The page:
“Income” Funds with High Price Tags

Unless I’ve missed something, the three Putnam Retirement Income Lifestyle Funds, as “income funds,” seem long on promises and short on delivery—particularly in light of the costs.

This week, Putnam Investments introduced three Retirement Income Lifestyle Funds (numbered 1, 2, and 3) which it will market to advisors as potential “core holdings” for decumulation portfolios. The funds are intended for use as part of systematic withdrawal plans in retirement. 

The Boston-based fund company, led by CEO Robert Reynolds and other former Fidelity executives, simultaneously announced an online calculator that shows clients how much monthly income they might expect from the funds, how long the income stream might last and how much money might be left over for heirs.   

A conversation with Jeffrey Carney, Putnam’s Global Marketing and Products chief, showed that these funds-of-funds are, well, just fancy balanced funds. They don’t provide guaranteed income, either for life or for any specific period. They’re not managed payout funds. They aren’t intended for use as providers of “floor” income in retirement. Advisors who are looking for protection against longevity risk won’t find it here—although the funds do contain portions of Putnam’s family of Absolute Return funds, which use volatility hedges.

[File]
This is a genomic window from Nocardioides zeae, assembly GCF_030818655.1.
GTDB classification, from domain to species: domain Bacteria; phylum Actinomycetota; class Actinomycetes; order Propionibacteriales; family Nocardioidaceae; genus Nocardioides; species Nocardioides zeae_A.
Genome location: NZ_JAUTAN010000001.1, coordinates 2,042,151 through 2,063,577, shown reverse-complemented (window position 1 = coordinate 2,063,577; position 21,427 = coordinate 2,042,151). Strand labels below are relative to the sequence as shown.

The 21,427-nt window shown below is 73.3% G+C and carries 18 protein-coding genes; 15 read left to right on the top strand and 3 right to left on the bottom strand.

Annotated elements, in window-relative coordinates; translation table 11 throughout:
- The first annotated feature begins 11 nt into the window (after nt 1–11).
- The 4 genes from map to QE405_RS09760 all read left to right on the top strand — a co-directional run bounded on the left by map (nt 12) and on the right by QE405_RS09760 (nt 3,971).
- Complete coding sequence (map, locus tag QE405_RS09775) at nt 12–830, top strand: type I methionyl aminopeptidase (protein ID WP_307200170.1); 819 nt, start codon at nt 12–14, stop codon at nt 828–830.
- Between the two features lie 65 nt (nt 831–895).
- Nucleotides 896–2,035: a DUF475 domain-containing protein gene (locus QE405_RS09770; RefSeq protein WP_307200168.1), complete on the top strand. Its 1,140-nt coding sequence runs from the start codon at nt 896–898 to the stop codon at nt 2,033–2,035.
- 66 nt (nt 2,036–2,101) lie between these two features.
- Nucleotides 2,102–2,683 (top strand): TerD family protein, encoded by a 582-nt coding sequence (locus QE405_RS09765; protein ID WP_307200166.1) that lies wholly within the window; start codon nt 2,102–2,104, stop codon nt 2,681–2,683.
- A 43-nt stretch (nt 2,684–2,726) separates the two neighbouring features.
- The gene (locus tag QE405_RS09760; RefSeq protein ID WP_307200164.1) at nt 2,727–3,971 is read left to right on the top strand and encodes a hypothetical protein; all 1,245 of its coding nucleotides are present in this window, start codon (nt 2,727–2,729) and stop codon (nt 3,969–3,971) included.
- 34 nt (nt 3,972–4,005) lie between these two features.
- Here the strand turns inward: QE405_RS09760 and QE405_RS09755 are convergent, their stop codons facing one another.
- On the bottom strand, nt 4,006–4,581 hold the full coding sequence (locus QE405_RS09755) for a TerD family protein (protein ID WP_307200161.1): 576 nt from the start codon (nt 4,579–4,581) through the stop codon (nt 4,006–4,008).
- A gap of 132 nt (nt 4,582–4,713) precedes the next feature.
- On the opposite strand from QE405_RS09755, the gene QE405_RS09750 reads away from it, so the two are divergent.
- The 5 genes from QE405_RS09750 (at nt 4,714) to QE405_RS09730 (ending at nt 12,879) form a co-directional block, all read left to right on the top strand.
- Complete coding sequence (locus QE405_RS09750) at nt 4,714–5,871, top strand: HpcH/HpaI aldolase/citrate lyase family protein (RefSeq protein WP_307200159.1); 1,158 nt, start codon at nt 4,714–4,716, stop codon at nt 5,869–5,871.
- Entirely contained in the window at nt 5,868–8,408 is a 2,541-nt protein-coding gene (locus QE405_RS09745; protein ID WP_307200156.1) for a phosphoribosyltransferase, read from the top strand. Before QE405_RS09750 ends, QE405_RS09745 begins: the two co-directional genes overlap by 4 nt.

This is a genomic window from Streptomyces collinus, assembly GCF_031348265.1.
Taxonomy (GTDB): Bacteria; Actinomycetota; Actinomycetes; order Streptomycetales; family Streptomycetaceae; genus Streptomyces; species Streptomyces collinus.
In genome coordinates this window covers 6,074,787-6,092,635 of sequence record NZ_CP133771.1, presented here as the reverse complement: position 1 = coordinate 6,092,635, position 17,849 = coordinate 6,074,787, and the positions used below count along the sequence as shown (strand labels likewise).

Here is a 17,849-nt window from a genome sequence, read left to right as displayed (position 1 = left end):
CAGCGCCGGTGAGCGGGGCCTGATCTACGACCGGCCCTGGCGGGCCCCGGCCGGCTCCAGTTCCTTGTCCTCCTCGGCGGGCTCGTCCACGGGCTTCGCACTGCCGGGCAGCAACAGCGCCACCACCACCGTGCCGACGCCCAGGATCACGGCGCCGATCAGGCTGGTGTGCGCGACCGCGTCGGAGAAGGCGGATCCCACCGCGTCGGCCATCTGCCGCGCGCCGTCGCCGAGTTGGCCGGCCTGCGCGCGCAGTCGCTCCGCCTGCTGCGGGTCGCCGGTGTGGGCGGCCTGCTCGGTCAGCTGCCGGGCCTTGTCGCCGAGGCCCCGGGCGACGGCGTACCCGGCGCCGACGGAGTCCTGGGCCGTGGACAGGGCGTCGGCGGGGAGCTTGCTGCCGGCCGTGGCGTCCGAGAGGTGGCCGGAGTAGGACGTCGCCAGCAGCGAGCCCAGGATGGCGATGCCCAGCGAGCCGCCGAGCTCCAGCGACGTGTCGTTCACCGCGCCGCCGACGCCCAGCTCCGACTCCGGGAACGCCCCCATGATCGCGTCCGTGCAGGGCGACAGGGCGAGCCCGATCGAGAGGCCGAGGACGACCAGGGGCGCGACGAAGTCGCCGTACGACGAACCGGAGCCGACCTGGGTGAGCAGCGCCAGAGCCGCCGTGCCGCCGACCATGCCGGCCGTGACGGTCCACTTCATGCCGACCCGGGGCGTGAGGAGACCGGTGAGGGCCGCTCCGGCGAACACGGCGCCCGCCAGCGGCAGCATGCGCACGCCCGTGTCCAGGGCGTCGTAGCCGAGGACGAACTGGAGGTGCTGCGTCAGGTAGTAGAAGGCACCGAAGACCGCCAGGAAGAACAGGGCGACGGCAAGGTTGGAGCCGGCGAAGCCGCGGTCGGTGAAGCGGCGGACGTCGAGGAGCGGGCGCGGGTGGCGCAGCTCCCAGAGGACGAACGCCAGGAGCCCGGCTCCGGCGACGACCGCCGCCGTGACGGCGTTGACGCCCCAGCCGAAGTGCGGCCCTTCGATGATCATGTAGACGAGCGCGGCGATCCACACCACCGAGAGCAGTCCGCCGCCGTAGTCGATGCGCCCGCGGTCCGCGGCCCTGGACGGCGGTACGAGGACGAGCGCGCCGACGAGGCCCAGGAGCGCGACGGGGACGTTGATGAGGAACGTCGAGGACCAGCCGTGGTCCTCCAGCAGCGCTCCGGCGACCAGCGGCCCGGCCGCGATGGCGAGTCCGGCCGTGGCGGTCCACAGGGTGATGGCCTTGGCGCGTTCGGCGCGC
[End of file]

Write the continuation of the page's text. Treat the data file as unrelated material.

What’s new?

So what is new or different here? A marketing insight. According to Carney, the amount of money in final-stage target date funds (“Maturity” funds) is going to balloon over the next 20 years, from about $50 billion to $780 billion.

After owners of those funds roll them into IRAs, they and their advisors are likely to seek more flexible long-term alternatives, Putnam believes. It expects its three Retirement Income funds to appeal to those investors. Their rich compensation (4% for the A share and a 5% CDSC for the B share) should appeal to certain advisors.

Only one of these three funds is truly new. Retirement Income Lifestyle Fund 1 is simply a relabeled version of Putnam’s existing capstone target date fund, the former Retirement Ready Maturity Fund. The Retirement Income Lifestyle Fund 3 is the new name of what had been the Putnam Income Strategies Fund. Only the moderate fund, Retirement Income Lifestyle Fund 2, might be considered freshly minted.

Each fund has a bond allocation of up 60%. According to the Putnam website, Lifestyle Funds 1 and 2 currently have equity allocations of about 13%. Lifestyle 3 has an equity allocation of about 19%.  But the equity allocations can vary over time, to as high as 50% for the relatively aggressive Lifestyle Fund 3, according to the discretion of the fund managers.

All three Lifestyle Funds are “funds of funds,” to the extent that they contain either the Putnam Conservative Asset Allocation Fund or varying amounts of Putnam’s 100, 300, 500 and 700 Absolute Return Funds. These funds aim to beat the rate of inflation over three years by 1%, 3%, 5% or 7%, respectively, using volatility hedges as stabilizers.

Ask Mr. Wizard